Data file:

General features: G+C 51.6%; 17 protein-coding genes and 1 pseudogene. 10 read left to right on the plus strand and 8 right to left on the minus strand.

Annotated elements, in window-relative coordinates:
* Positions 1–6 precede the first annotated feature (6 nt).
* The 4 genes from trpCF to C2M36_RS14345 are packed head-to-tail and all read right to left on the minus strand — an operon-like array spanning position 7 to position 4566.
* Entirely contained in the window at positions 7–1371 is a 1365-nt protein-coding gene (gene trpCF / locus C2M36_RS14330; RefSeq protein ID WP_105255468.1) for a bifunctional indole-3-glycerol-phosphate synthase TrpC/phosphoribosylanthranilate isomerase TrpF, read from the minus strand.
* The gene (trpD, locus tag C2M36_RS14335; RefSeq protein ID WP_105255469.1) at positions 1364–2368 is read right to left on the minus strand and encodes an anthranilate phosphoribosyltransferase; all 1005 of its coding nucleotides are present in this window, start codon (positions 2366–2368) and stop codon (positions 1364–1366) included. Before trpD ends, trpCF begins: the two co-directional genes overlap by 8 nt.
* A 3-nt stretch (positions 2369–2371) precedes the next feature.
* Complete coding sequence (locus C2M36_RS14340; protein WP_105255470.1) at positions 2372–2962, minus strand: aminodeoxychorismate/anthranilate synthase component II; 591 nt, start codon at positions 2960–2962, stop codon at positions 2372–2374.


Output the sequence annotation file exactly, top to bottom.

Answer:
General features: G+C 51.6%; 17 protein-coding genes and 1 pseudogene. 10 read left to right on the plus strand and 8 right to left on the minus strand.

Annotated elements, in window-relative coordinates:
* Positions 1–6 precede the first annotated feature (6 nt).
* The 4 genes from trpCF to C2M36_RS14345 are packed head-to-tail and all read right to left on the minus strand — an operon-like array spanning position 7 to position 4566.
* Entirely contained in the window at positions 7–1371 is a 1365-nt protein-coding gene (gene trpCF / locus C2M36_RS14330; RefSeq protein ID WP_105255468.1) for a bifunctional indole-3-glycerol-phosphate synthase TrpC/phosphoribosylanthranilate isomerase TrpF, read from the minus strand.
* The gene (trpD, locus tag C2M36_RS14335; RefSeq protein ID WP_105255469.1) at positions 1364–2368 is read right to left on the minus strand and encodes an anthranilate phosphoribosyltransferase; all 1005 of its coding nucleotides are present in this window, start codon (positions 2366–2368) and stop codon (positions 1364–1366) included. Before trpD ends, trpCF begins: the two co-directional genes overlap by 8 nt.
* A 3-nt stretch (positions 2369–2371) precedes the next feature.
* Complete coding sequence (locus C2M36_RS14340; protein WP_105255470.1) at positions 2372–2962, minus strand: aminodeoxychorismate/anthranilate synthase component II; 591 nt, start codon at positions 2960–2962, stop codon at positions 2372–2374.